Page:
Serial Music, Serial Aesthetics: Compositional Theory in Post-War Europe
Serial music was one of the most important aesthetic movements to emerge in post-war Europe, but its uncompromising music and modernist aesthetic has often been misunderstood. This book focuses on the controversial journal die Reihe, whose major contributors included Stockhausen, Eimert, Pousseur, Dieter Schnebel and G. M. Koenig, and discusses it in connection with many lesser-known sources in German musicology. It traces serialism's debt to the theories of Klee and Mondrian, and its relationship to developments in concrete art, modern poetry and the information aesthetics and semiotics of Max Bense and Umberto Eco. M. J. Grant sketches an aesthetic theory of serialism as experimental music, arguing that serial theory's embrace of both rigorous intellectualism and aleatoric processes is not, as many have suggested, a paradox, but the key to serial thought and to its relevance for contemporary theory.
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electronic and serial music 19451954
chaos or order?
Webern and Debussy
Serial music as an aleatoric process
Music and language
wherefore and why?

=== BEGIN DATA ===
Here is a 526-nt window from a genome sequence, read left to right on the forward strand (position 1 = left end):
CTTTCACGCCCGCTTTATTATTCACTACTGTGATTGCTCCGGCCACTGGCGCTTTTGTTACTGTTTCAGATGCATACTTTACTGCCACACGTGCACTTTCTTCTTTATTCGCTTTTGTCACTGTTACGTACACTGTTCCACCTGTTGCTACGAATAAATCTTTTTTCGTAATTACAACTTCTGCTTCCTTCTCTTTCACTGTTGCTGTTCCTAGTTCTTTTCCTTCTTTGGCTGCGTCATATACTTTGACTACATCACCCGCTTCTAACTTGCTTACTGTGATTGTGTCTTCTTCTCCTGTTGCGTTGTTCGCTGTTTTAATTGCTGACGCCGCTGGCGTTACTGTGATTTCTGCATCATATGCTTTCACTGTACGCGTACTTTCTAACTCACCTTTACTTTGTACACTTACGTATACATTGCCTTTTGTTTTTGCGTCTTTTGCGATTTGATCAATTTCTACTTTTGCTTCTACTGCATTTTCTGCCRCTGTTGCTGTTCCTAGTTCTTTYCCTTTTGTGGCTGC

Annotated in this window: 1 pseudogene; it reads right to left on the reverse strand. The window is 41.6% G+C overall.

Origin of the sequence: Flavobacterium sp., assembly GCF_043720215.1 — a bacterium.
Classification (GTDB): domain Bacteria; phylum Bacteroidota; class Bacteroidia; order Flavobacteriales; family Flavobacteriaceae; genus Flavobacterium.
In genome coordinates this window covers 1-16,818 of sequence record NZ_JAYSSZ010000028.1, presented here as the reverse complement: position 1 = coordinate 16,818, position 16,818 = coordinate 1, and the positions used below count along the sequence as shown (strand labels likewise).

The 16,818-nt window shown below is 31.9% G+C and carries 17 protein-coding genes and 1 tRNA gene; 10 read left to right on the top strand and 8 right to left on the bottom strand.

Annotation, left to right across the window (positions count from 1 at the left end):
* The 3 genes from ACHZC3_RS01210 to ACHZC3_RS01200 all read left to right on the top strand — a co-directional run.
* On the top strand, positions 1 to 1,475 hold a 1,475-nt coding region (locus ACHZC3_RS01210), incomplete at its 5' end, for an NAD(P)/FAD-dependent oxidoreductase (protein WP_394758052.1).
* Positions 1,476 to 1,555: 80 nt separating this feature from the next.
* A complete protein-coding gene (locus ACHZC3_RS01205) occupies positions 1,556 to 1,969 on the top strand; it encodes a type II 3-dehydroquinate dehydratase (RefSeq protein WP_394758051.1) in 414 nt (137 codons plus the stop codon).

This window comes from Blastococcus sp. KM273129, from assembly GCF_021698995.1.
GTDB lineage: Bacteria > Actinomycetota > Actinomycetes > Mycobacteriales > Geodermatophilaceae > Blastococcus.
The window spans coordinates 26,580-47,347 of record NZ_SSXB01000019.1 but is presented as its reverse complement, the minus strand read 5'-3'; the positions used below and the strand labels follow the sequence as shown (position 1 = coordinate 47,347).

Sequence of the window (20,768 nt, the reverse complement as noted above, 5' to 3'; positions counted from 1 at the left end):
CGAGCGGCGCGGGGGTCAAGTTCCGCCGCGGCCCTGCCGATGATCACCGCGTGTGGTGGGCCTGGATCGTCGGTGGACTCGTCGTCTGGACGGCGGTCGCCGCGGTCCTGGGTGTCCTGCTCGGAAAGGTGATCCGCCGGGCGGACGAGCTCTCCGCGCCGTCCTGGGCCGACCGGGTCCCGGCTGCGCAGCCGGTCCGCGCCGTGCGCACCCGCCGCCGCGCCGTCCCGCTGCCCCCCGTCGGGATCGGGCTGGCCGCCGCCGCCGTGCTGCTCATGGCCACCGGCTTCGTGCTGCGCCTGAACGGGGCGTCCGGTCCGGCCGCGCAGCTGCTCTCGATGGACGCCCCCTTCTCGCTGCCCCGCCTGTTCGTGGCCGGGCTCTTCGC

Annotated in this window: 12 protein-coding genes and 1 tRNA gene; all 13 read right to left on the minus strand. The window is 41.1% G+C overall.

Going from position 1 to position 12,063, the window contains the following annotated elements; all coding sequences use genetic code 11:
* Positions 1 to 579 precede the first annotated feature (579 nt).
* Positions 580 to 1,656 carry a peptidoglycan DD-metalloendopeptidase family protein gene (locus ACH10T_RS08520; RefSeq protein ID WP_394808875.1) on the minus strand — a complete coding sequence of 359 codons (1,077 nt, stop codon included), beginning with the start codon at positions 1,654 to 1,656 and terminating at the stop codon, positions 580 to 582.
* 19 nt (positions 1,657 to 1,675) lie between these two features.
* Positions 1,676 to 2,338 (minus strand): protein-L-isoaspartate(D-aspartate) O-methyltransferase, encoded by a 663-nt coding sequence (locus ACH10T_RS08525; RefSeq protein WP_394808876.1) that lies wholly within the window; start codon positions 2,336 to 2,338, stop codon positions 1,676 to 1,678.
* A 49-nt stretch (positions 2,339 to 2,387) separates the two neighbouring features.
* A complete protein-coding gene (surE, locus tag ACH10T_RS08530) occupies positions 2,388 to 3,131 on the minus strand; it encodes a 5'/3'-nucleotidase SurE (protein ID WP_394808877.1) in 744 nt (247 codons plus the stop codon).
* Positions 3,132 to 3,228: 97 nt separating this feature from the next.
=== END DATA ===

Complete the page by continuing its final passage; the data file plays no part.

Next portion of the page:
abstract abstract art acoustical aleatoric analysis Anton Webern argues artistic aspect become Bense Beyer bla bla bla Boulez central Chapter characteristics complex composition conception context created criticism critique Debussy Debussy's defined demonstrate die Reihe discussion dRl(D dynamic Eimert electronic music elements emphasise essay example experimental music fundamental Gesang der Junglinge Goeyvaerts Gruppe 47 harmonic hearing Henri Pousseur Herbert Eimert human Ibid idea implications important individual information theory instruments Kagel Karlheinz Stockhausen Kirchmeyer Klavierstuck Klee Koenig language Ligeti listening material method Meyer-Eppler modern Mondrian movement music theory Musik musique concrete nature notes original parameters particular piece pitch possible post-war Pousseur present principle problem realisation reception reflected Reihe relation relationship Schnebel Schoenberg semantic serial aesthetic serial composers serial form serial music serial theory serialism's serialists sine tone sound specific statistical structure Stuckenschmidt suggested technique temporal tendency timbre tonal traditional twelve-tone twelve-tone technique Webern